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(AMERICAN REVOLUTION--1782.) Laurens, Henry. Letter detailing his imprisonment and release from the Tower of London. Contemporary copy of a letter to John Hanson as the president of Continental Congress. 7 manuscript pages, 13 1/4 x 8 1/4 inches, on 2 folding sheets, plus docketing on final blank, all in an unidentified hand with secretarial signature "H Laurens"; folds, minor wear. Amsterdam, 30 May 1782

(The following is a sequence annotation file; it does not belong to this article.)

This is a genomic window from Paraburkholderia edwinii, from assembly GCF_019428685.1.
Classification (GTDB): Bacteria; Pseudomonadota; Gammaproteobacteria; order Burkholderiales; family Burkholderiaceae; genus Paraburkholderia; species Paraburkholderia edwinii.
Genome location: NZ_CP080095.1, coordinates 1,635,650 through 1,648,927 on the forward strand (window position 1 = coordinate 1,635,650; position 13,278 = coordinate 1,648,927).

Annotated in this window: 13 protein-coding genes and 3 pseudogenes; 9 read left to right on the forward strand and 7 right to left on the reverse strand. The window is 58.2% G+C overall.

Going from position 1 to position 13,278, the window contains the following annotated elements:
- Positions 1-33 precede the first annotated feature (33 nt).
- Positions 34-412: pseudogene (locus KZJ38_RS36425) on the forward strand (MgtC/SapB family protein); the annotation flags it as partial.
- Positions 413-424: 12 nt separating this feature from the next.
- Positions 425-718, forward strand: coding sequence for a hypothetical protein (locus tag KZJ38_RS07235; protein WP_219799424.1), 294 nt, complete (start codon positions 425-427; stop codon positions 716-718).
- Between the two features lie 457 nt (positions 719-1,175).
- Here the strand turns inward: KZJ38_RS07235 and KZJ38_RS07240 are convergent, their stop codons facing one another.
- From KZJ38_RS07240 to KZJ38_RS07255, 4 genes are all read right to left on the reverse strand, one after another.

Henry Laurens (1724-1792) served during the Revolution as vice president of South Carolina, president of the Continental Congress, and then minister to the Netherlands. While returning to the United States in the fall of 1780, he was captured by the British and imprisoned in the Tower of London. He was exchanged for General Cornwallis in December 1781. Upon his release, he wrote a letter to Congress, then "penciled several copies of this letter, passed the whole into the hands of a friend in London . . . for distribution on board eight vessels bound to America." He then returned to Amsterdam to continue his work for the cause. There he wrote a long letter to the Continental Congress detailing his trials of the past 18 months. The present copy, headed "2nd copy," may reflect his strategy of having a clerk make multiple copies, or it may have been made upon receipt for distribution among members of Congress. The content of the letter is dramatic, and makes repeated reference to Benjamin Franklin. Laurens recalls that in the darkest hour of his time in the Tower of London, someone slipped him a letter from Franklin, who "expressed some satisfaction in having heard from high authority that I was well satisfied with the treatment I had received in my imprisonment (the contrary was notorious to all the world) & he directed the pittance of one hundred pounds to be paid to me if I should stand in need." This modest offer was received scornfully by Laurens as "like a drop of water from the very tip of Lazarus's little finger" (a reference to the Gospel of Luke), but even that sum never arrived.
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